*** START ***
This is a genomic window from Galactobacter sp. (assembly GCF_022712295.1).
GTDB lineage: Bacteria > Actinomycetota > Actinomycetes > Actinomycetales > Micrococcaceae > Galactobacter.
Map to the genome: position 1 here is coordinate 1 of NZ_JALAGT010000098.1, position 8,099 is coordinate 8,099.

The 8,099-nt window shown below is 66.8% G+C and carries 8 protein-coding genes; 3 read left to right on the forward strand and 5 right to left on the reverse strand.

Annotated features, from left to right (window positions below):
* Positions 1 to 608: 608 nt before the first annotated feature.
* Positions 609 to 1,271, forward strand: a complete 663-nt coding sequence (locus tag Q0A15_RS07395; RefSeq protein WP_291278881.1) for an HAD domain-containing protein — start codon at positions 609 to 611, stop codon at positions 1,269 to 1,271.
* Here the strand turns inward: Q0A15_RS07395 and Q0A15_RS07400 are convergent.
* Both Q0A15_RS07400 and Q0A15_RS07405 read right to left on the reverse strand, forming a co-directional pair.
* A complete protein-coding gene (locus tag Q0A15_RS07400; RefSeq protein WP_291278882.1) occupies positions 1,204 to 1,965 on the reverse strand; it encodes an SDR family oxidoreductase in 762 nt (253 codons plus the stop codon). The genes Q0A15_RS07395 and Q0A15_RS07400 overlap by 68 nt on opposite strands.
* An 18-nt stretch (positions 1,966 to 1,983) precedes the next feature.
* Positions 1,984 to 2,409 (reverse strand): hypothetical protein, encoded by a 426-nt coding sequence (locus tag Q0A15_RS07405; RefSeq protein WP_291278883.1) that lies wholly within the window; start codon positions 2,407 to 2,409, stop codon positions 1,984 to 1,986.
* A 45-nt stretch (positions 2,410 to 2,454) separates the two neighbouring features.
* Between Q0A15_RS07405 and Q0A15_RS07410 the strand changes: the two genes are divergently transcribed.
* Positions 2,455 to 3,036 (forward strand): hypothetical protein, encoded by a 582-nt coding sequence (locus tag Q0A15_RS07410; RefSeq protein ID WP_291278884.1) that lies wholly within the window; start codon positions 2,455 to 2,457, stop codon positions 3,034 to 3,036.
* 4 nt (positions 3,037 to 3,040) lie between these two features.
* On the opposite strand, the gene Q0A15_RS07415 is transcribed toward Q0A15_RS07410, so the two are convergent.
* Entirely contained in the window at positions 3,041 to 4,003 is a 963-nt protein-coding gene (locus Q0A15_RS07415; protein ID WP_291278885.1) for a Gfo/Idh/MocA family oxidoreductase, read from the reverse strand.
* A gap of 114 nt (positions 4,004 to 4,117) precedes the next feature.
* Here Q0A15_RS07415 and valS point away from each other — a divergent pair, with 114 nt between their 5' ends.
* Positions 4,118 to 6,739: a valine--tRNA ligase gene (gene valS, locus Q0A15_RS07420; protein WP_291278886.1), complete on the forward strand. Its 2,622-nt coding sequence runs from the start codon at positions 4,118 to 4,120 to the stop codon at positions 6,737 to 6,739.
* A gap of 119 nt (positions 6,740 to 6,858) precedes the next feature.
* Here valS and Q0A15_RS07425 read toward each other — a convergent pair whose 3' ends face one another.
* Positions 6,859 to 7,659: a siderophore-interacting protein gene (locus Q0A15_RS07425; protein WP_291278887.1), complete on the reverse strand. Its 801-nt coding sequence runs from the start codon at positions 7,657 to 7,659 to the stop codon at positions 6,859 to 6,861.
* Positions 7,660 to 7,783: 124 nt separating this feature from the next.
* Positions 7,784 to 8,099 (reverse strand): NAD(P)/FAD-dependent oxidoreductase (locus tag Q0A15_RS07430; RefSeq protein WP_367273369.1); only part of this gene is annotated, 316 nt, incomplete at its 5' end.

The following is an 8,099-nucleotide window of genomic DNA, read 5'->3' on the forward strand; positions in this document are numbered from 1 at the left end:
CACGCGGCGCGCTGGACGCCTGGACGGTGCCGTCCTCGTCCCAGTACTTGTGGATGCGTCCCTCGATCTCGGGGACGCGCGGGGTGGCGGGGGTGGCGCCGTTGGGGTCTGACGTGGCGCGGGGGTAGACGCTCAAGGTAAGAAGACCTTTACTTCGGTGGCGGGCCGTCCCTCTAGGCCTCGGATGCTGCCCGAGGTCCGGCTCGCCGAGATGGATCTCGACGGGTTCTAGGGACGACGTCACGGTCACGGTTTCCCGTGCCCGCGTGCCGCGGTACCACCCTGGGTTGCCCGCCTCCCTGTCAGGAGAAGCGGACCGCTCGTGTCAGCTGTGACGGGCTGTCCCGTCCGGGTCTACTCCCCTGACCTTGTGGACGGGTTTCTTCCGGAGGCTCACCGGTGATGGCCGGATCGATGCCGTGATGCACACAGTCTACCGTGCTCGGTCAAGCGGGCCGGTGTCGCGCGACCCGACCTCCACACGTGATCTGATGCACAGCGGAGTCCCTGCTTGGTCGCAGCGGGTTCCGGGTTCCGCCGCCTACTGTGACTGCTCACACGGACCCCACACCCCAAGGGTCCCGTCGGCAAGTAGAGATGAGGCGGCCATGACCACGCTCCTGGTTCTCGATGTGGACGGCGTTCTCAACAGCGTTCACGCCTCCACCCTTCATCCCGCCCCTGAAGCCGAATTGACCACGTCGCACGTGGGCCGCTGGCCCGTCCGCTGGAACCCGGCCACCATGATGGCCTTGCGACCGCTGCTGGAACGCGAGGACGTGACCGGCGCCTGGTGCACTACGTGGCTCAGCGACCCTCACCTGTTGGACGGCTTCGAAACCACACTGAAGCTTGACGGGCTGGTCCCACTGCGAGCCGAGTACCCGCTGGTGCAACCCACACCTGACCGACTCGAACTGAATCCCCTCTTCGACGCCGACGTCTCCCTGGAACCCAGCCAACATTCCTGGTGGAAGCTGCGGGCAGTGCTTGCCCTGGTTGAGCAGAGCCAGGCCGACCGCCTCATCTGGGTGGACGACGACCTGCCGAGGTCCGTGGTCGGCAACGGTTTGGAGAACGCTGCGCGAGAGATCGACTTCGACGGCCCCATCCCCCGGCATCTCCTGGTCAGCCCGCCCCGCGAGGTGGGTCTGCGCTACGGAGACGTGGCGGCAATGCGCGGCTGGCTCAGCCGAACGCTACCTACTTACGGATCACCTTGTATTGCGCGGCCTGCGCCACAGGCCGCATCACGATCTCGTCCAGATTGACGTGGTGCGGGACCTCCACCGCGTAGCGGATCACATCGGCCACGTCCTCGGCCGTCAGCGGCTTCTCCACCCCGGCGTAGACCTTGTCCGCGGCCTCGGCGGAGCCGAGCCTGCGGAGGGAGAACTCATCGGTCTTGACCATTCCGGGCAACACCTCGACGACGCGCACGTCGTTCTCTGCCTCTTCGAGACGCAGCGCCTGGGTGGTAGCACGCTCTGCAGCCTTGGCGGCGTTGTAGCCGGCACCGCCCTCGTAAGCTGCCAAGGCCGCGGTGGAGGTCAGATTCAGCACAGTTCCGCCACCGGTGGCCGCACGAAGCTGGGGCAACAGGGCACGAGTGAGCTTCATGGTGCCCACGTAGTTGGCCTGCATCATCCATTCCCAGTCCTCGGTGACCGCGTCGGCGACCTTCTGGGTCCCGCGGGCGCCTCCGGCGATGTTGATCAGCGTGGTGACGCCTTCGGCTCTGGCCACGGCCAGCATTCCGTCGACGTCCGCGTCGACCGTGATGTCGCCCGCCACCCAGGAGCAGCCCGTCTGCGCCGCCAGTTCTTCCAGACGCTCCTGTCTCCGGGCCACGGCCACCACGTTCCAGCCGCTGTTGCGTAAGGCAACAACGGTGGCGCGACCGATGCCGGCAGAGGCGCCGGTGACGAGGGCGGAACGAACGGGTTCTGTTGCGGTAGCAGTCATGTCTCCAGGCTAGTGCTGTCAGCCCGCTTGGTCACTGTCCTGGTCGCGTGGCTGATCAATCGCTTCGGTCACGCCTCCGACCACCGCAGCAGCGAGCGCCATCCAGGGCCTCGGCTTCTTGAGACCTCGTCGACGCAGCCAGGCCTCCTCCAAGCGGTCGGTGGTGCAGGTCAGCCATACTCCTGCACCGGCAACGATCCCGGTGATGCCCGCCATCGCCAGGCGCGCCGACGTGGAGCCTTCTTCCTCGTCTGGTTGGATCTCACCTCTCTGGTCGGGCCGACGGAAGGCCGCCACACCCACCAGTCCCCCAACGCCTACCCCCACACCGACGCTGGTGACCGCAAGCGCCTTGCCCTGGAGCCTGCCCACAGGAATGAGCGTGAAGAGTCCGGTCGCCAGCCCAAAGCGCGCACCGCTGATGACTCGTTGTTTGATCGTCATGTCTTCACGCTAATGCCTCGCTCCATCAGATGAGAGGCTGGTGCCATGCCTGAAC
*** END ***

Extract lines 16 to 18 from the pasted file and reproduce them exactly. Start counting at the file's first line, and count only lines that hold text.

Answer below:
* 4 nt (positions 3,037 to 3,040) lie between these two features.
* On the opposite strand, the gene Q0A15_RS07415 is transcribed toward Q0A15_RS07410, so the two are convergent.
* Entirely contained in the window at positions 3,041 to 4,003 is a 963-nt protein-coding gene (locus Q0A15_RS07415; protein ID WP_291278885.1) for a Gfo/Idh/MocA family oxidoreductase, read from the reverse strand.